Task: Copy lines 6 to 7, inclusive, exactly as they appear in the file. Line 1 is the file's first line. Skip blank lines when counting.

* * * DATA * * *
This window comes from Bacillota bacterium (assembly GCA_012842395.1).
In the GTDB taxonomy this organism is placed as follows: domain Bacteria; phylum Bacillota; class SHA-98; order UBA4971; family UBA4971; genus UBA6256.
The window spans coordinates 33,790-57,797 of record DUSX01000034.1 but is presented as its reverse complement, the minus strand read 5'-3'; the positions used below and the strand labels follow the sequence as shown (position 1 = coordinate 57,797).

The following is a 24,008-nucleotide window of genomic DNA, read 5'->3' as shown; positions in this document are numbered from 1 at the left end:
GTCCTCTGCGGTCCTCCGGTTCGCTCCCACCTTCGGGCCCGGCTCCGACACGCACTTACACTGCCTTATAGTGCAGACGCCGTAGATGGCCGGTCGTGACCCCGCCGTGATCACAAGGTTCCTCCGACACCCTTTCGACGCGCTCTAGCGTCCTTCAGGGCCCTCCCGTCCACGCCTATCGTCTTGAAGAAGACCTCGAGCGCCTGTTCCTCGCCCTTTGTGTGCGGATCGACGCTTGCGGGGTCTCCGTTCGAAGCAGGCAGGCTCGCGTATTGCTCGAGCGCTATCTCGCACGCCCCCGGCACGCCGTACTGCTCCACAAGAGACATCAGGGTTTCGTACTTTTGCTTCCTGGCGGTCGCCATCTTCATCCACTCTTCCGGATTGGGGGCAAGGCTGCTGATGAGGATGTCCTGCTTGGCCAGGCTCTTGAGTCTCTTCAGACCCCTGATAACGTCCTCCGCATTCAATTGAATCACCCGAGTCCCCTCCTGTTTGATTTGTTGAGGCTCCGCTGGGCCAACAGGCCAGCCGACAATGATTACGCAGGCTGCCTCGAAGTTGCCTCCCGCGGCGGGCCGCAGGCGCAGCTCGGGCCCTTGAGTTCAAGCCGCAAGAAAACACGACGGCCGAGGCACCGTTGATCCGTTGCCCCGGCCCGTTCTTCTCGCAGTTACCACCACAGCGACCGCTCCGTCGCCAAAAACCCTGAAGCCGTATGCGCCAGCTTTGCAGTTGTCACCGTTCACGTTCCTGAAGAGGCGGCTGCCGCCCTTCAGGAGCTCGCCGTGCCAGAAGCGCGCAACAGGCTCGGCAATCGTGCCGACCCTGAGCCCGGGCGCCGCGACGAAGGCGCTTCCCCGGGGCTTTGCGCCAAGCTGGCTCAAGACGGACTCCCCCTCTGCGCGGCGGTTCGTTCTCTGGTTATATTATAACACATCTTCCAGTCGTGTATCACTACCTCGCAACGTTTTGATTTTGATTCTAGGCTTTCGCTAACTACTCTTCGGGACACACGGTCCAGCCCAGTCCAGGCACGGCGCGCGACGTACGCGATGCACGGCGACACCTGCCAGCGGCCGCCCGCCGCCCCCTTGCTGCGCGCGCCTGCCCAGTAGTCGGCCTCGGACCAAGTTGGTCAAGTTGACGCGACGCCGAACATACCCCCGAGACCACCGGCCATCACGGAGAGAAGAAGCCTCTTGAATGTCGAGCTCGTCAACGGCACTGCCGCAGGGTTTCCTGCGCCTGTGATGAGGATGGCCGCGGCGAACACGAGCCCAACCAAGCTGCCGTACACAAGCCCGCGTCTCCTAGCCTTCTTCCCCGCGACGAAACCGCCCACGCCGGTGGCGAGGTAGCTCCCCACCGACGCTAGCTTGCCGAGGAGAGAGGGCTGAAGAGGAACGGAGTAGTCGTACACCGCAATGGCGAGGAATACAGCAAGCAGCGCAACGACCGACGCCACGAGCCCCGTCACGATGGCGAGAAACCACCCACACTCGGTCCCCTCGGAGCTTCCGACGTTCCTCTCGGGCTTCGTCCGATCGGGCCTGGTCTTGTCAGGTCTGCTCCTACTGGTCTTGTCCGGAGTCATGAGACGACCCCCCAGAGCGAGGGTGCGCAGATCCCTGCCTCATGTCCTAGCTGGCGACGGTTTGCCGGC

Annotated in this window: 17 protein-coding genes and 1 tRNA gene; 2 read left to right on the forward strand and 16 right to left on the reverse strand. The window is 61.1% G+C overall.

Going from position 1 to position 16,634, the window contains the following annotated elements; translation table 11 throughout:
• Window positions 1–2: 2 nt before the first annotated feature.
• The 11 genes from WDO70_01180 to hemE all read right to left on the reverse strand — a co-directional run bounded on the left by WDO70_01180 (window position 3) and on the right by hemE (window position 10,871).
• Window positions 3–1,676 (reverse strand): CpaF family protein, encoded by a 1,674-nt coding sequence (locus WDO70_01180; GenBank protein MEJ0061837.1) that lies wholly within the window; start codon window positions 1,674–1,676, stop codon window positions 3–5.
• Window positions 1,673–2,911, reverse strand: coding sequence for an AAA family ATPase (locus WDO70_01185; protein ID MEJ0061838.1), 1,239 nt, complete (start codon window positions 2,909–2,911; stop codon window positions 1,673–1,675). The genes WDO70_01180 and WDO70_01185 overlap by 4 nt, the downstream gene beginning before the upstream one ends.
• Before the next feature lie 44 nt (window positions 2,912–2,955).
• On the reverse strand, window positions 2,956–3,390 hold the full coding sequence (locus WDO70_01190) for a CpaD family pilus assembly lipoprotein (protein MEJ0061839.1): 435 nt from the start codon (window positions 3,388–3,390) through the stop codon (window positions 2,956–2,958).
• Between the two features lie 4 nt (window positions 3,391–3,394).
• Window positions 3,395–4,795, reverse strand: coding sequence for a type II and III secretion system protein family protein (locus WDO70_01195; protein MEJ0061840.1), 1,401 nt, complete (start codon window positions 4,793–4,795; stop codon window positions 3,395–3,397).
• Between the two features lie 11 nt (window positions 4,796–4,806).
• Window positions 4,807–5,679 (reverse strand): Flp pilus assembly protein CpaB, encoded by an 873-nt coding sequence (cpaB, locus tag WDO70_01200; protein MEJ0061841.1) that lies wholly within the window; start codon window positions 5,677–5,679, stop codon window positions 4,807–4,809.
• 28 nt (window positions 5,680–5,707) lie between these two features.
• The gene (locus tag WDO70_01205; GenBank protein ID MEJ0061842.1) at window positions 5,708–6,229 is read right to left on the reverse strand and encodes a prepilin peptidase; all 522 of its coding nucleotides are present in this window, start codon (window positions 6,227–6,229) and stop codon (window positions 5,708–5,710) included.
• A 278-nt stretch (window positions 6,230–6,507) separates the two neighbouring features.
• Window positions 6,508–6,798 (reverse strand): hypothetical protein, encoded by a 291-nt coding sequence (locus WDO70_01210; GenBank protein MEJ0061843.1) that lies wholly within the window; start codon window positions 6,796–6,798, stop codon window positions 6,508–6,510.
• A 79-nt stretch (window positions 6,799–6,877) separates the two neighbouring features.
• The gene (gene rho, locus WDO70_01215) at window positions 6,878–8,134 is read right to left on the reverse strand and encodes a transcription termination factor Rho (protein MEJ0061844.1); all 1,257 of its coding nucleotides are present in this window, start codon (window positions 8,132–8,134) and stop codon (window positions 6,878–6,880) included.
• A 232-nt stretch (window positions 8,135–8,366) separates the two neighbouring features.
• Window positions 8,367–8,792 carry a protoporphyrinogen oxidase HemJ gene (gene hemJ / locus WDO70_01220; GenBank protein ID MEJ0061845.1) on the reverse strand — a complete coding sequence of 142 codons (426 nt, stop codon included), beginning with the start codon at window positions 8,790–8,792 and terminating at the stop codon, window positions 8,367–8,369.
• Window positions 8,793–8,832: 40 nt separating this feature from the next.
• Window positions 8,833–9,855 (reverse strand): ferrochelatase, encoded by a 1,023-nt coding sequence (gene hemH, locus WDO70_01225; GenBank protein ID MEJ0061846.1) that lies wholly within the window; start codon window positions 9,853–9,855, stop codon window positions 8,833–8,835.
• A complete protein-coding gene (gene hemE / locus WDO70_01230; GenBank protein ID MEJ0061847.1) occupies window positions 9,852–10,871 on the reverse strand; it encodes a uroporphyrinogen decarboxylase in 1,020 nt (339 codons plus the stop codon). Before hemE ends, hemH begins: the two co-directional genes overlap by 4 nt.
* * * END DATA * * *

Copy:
Annotated in this window: 17 protein-coding genes and 1 tRNA gene; 2 read left to right on the forward strand and 16 right to left on the reverse strand. The window is 61.1% G+C overall.

Going from position 1 to position 16,634, the window contains the following annotated elements; translation table 11 throughout: